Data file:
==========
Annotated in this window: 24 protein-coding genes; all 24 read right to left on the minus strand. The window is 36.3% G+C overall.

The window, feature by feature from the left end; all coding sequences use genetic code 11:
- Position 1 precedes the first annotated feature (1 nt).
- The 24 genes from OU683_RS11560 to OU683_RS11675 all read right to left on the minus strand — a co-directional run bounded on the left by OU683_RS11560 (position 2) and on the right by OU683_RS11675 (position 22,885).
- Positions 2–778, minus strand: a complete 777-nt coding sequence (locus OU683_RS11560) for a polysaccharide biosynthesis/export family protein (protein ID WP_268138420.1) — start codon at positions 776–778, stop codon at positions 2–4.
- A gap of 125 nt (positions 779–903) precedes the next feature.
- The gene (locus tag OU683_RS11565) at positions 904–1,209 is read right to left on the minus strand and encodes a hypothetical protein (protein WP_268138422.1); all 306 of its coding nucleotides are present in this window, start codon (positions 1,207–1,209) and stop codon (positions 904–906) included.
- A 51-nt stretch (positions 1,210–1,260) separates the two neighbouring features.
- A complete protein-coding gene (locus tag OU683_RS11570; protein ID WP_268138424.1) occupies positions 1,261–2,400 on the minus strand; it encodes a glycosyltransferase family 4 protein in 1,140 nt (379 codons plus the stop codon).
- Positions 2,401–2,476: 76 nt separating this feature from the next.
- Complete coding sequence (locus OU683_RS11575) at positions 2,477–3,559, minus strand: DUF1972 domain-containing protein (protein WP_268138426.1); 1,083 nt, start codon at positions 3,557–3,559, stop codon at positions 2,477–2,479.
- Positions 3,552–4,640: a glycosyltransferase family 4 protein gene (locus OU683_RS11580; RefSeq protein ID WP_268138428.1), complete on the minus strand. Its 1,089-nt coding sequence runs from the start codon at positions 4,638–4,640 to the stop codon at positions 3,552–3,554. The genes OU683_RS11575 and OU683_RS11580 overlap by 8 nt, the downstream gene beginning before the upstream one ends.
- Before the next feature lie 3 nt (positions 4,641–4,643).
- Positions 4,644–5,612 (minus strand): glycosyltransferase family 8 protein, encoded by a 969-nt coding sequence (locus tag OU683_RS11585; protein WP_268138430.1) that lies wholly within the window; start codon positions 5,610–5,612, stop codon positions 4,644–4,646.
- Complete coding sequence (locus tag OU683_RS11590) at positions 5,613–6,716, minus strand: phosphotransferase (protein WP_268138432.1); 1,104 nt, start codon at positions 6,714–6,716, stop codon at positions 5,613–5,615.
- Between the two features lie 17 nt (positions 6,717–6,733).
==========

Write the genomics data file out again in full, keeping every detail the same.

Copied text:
Annotated in this window: 24 protein-coding genes; all 24 read right to left on the minus strand. The window is 36.3% G+C overall.

The window, feature by feature from the left end; all coding sequences use genetic code 11:
- Position 1 precedes the first annotated feature (1 nt).
- The 24 genes from OU683_RS11560 to OU683_RS11675 all read right to left on the minus strand — a co-directional run bounded on the left by OU683_RS11560 (position 2) and on the right by OU683_RS11675 (position 22,885).
- Positions 2–778, minus strand: a complete 777-nt coding sequence (locus OU683_RS11560) for a polysaccharide biosynthesis/export family protein (protein ID WP_268138420.1) — start codon at positions 776–778, stop codon at positions 2–4.
- A gap of 125 nt (positions 779–903) precedes the next feature.
- The gene (locus tag OU683_RS11565) at positions 904–1,209 is read right to left on the minus strand and encodes a hypothetical protein (protein WP_268138422.1); all 306 of its coding nucleotides are present in this window, start codon (positions 1,207–1,209) and stop codon (positions 904–906) included.
- A 51-nt stretch (positions 1,210–1,260) separates the two neighbouring features.
- A complete protein-coding gene (locus tag OU683_RS11570; protein ID WP_268138424.1) occupies positions 1,261–2,400 on the minus strand; it encodes a glycosyltransferase family 4 protein in 1,140 nt (379 codons plus the stop codon).
- Positions 2,401–2,476: 76 nt separating this feature from the next.
- Complete coding sequence (locus OU683_RS11575) at positions 2,477–3,559, minus strand: DUF1972 domain-containing protein (protein WP_268138426.1); 1,083 nt, start codon at positions 3,557–3,559, stop codon at positions 2,477–2,479.
- Positions 3,552–4,640: a glycosyltransferase family 4 protein gene (locus OU683_RS11580; RefSeq protein ID WP_268138428.1), complete on the minus strand. Its 1,089-nt coding sequence runs from the start codon at positions 4,638–4,640 to the stop codon at positions 3,552–3,554. The genes OU683_RS11575 and OU683_RS11580 overlap by 8 nt, the downstream gene beginning before the upstream one ends.
- Before the next feature lie 3 nt (positions 4,641–4,643).
- Positions 4,644–5,612 (minus strand): glycosyltransferase family 8 protein, encoded by a 969-nt coding sequence (locus tag OU683_RS11585; protein WP_268138430.1) that lies wholly within the window; start codon positions 5,610–5,612, stop codon positions 4,644–4,646.
- Complete coding sequence (locus tag OU683_RS11590) at positions 5,613–6,716, minus strand: phosphotransferase (protein WP_268138432.1); 1,104 nt, start codon at positions 6,714–6,716, stop codon at positions 5,613–5,615.
- Between the two features lie 17 nt (positions 6,717–6,733).